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Back to School: Vancouver Coastal Health Talks Immunization

Back to School: Vancouver Coastal Health Talks Immunization

With back to school time coming ever closer, many Vancouver families are gearing up to send their little ones off to kindergarten. If you have a child who is starting school this year, Vancouver Coastal Health would like to remind you about the kindergarten boosters. We got in touch with Dr. Meena Dawar, Medical Health Officer with Vancouver Coastal Health and a Vancouver mom herself, to talk immunization.

Back to School Means Kindergarten Boosters

“We want to remind parents that kindergarten-age children are due for their kindergarten boosters. These year there are two boosters that are being provided. One is a four-in-one vaccine that provides protection against diptheria, pertussis, tetanus and polio, and the second shot is the chicken pox vaccine.” Dr. Dawar says that the second chicken pox dose is new this year, following new research. If your child hasn’t received a second dose of the chicken pox vaccine, they will receive it again in grade six. If you don’t want to wait that long, you can visit your family doctor to get it sooner.

We’ve all heard how important vaccinations are, and Dr. Dawar wants to underscore that message. She says, “Vaccines save lives, period. Vaccines have saved more lives worldwide than any other medical intervention. I love vaccines because I think they’re just so beautiful, when you look at the marvels and the wonderful work that has been done through vaccines.” If parents want to learn more about vaccines, Dr. Dawar recommends a few sources. Online, you can check out Immunize BC and Immunize Canada. You can also discuss vaccination with your family doctor, or with your public health nurse.

Vaccine Safety

In spite of the strong message from public health organizations, many parents have concerns about the safety of immunization. As well, any mom knows that taking your baby to get a round of shots isn’t exactly a fun time. Dr. Dawar wants you to know that they take safety concerns seriously. “I know many parents are concerned about vaccine safety, and so are we, because we give vaccines to healthy people and healthy children. Because we’re giving this to healthy people they’re held to a higher safety level than drugs and other therapeutics.” There are systems in place in order to report adverse vaccine reactions to the health region, and then from there all the way up to the World Health Organization.

While vaccine safety is important, according to Dr. Dawar serious reactions are rare. Anaphylaxis (a severe allergic reaction), for example, happens in less than one in a million people. Febrile seizures, which can occur when children have a high fever as a result of a vaccine, happen in about one out of every 2500 to 10,000 children. Both of these reactions are treatable. Sore arms or legs and fevers are the most common side effects, and these signal that a vaccine is working. Dr. Dawar suggests some comfort measures to help your child out. While she doesn’t recommend giving medication like Tylenol as a preventive measure, if your child has a fever or discomfort it can help ease that. For babies, breastfeeding when a vaccine is given is the most effective form of pain relief. For older kids heading back to school, sugar has been shown to help, so sucking on a lollipop can ease the experience.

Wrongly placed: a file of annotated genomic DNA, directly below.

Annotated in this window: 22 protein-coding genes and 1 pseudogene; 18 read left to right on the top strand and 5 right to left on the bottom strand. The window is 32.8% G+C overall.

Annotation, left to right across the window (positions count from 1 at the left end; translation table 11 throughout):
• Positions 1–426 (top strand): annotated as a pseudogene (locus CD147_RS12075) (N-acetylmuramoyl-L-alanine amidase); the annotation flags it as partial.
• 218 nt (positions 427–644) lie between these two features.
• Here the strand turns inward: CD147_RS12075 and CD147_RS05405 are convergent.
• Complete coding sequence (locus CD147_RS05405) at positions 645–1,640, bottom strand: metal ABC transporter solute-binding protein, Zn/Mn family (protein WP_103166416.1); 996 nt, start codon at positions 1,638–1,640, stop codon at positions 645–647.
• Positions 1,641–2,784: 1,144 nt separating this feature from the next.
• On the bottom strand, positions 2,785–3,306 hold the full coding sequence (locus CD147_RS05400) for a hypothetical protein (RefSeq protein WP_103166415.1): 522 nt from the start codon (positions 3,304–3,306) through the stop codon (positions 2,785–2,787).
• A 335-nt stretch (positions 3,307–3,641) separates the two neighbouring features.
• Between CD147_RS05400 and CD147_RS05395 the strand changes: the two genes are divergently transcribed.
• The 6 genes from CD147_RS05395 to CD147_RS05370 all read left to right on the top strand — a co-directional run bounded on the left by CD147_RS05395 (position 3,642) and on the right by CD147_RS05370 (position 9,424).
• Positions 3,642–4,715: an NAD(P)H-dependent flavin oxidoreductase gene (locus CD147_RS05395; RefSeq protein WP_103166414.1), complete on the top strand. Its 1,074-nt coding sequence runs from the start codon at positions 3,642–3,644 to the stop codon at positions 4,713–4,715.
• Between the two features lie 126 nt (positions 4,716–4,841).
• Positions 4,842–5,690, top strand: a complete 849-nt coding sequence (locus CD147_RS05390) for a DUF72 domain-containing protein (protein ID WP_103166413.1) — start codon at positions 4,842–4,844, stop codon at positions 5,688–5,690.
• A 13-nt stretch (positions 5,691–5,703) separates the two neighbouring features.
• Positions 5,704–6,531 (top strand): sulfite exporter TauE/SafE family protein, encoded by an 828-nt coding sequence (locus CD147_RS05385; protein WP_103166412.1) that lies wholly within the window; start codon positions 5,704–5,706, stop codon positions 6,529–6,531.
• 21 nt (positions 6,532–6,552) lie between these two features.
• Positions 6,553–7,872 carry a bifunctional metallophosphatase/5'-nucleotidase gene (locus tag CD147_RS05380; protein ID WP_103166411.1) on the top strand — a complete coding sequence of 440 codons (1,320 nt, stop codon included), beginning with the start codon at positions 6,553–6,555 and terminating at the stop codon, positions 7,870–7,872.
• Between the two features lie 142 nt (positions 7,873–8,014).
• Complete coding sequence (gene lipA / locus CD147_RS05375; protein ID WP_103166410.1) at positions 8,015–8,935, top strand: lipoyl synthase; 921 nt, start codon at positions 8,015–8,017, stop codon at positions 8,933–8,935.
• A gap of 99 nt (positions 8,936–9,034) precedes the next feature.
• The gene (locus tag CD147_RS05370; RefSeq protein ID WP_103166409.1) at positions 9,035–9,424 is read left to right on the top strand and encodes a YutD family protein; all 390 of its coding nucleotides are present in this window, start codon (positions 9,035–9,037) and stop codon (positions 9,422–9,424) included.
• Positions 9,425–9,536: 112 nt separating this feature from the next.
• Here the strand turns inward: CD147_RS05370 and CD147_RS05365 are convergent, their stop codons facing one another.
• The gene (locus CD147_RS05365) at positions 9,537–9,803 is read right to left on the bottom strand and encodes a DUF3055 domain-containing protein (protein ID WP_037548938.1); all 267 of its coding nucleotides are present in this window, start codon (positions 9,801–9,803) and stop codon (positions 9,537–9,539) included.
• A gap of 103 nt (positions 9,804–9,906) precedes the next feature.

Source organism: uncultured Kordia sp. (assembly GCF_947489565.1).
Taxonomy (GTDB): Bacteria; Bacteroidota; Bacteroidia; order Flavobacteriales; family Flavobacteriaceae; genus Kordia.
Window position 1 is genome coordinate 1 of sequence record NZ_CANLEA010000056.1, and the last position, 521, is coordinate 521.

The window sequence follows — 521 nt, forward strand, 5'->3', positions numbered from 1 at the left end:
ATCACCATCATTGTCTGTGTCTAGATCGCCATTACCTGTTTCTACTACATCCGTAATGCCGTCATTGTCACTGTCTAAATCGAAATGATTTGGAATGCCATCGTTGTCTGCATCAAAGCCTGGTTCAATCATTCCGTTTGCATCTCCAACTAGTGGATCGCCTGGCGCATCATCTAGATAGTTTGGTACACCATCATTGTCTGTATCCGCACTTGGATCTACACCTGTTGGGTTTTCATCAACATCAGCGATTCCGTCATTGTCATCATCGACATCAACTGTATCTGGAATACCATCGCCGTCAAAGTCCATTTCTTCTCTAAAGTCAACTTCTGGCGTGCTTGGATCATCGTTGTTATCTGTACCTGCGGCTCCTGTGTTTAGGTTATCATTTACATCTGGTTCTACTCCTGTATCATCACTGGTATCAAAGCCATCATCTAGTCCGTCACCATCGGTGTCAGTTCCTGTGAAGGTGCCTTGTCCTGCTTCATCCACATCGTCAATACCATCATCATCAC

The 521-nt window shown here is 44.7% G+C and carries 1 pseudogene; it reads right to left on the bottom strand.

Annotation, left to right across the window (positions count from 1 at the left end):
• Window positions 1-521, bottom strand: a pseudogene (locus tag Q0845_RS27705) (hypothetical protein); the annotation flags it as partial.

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Fighting Pertussis

We are currently experiencing a pertussis, or whooping cough, outbreak in the Vancouver area. The kindergarten booster is even more important because it contains pertussis vaccine. Dr. Dawar says, “We were hoping that with schools being out at the end of June that we would see a decline in pertussis activity. We have not seen that, and that’s concerning to us because it means that when children go back to school we can expect a great rebound.” However, the pertussis booster isn’t only for kindergartners. Anyone who’s in contact with small children, and who hasn’t had a pertussis vaccine in the past five years, should receive one, because pertussis is particularly dangerous for babies. This includes all adults (the tetanus shot for adults does not protect against pertussis) and any older children who are around little babies.

If you’ve fallen behind on your child’s immunizations, visiting your family doctor or community health centre for their kindergarten booster before the kids head back to school is a great chance to catch up on those. Getting vaccinated isn’t fun, but it can save lives. Dr. Dawar says, “If there are any parents who have concerns about the safety of vaccines, or questions about the vaccines their children are receiving, we highly encourage them to talk to their physician or public health nurse, or visit those websites. We encourage them to get solid information.”

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